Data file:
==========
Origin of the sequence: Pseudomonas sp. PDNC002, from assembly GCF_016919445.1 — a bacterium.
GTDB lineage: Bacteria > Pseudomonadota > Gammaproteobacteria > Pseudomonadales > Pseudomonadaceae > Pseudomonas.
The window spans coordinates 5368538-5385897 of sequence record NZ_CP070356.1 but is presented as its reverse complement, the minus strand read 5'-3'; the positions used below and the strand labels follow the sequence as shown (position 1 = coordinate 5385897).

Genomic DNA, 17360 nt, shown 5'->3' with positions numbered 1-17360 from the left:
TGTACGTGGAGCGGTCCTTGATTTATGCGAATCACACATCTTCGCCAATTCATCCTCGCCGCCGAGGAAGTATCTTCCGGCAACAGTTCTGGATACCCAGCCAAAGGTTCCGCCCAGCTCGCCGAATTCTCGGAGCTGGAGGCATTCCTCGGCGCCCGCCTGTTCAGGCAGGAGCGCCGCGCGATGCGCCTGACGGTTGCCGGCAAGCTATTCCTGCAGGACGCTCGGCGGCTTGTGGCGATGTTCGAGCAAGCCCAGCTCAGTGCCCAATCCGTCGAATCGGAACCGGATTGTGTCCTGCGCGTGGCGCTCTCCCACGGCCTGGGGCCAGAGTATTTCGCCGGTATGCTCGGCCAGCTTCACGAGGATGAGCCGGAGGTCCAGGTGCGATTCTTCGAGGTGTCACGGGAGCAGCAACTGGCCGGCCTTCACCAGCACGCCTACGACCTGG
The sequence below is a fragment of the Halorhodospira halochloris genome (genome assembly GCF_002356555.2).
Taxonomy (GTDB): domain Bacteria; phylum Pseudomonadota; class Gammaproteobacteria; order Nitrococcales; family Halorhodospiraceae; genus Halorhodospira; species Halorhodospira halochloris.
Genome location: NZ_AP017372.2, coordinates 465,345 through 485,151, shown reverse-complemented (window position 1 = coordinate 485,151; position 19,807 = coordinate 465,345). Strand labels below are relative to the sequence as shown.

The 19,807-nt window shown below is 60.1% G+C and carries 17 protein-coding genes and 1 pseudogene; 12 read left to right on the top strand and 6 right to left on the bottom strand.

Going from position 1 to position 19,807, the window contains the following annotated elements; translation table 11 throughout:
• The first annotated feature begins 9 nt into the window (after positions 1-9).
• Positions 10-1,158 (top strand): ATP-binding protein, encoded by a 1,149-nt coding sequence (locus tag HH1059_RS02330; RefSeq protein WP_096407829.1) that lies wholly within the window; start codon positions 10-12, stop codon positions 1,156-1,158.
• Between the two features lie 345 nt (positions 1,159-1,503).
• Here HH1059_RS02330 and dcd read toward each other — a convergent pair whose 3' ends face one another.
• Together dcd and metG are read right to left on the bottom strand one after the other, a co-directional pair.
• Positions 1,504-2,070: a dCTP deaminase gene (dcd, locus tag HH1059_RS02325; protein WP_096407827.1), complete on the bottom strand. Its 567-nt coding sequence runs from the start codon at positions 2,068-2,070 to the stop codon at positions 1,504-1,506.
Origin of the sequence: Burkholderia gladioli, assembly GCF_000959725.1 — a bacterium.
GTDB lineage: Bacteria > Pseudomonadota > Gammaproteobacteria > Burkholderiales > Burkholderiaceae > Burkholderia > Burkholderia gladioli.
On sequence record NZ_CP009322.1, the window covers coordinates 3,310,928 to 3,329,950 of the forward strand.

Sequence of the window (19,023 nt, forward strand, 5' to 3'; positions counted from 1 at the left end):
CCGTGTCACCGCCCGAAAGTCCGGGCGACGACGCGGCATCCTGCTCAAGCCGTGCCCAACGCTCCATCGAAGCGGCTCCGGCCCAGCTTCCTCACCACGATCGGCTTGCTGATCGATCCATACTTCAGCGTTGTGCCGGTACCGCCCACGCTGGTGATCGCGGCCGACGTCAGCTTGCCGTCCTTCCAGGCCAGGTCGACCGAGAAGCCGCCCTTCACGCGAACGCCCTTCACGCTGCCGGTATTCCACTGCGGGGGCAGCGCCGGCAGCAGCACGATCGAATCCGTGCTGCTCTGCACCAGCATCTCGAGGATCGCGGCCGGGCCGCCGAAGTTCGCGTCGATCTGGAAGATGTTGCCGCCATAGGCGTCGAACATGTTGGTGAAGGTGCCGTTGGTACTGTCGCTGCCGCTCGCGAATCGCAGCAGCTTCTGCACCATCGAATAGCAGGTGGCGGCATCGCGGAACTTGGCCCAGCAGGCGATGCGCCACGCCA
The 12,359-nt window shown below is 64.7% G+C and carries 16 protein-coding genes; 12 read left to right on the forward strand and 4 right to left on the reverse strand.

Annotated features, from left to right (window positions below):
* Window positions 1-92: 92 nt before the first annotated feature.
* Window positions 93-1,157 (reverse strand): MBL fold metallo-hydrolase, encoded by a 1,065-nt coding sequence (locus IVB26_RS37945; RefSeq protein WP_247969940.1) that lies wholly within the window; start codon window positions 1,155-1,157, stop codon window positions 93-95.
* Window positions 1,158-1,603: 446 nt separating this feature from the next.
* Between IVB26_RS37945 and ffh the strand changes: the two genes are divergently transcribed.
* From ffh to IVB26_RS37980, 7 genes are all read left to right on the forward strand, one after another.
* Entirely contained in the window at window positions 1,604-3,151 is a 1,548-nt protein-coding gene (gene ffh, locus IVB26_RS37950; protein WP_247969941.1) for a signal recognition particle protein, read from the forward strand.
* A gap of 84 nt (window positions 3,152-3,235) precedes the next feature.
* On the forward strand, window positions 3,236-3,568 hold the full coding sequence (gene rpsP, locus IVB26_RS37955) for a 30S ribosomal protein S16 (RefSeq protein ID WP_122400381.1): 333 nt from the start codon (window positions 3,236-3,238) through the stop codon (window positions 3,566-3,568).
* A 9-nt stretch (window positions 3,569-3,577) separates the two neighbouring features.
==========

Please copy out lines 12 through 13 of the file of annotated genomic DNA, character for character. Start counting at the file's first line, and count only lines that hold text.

• Positions 10-1,158 (top strand): ATP-binding protein, encoded by a 1,149-nt coding sequence (locus tag HH1059_RS02330; RefSeq protein WP_096407829.1) that lies wholly within the window; start codon positions 10-12, stop codon positions 1,156-1,158.
• Between the two features lie 345 nt (positions 1,159-1,503).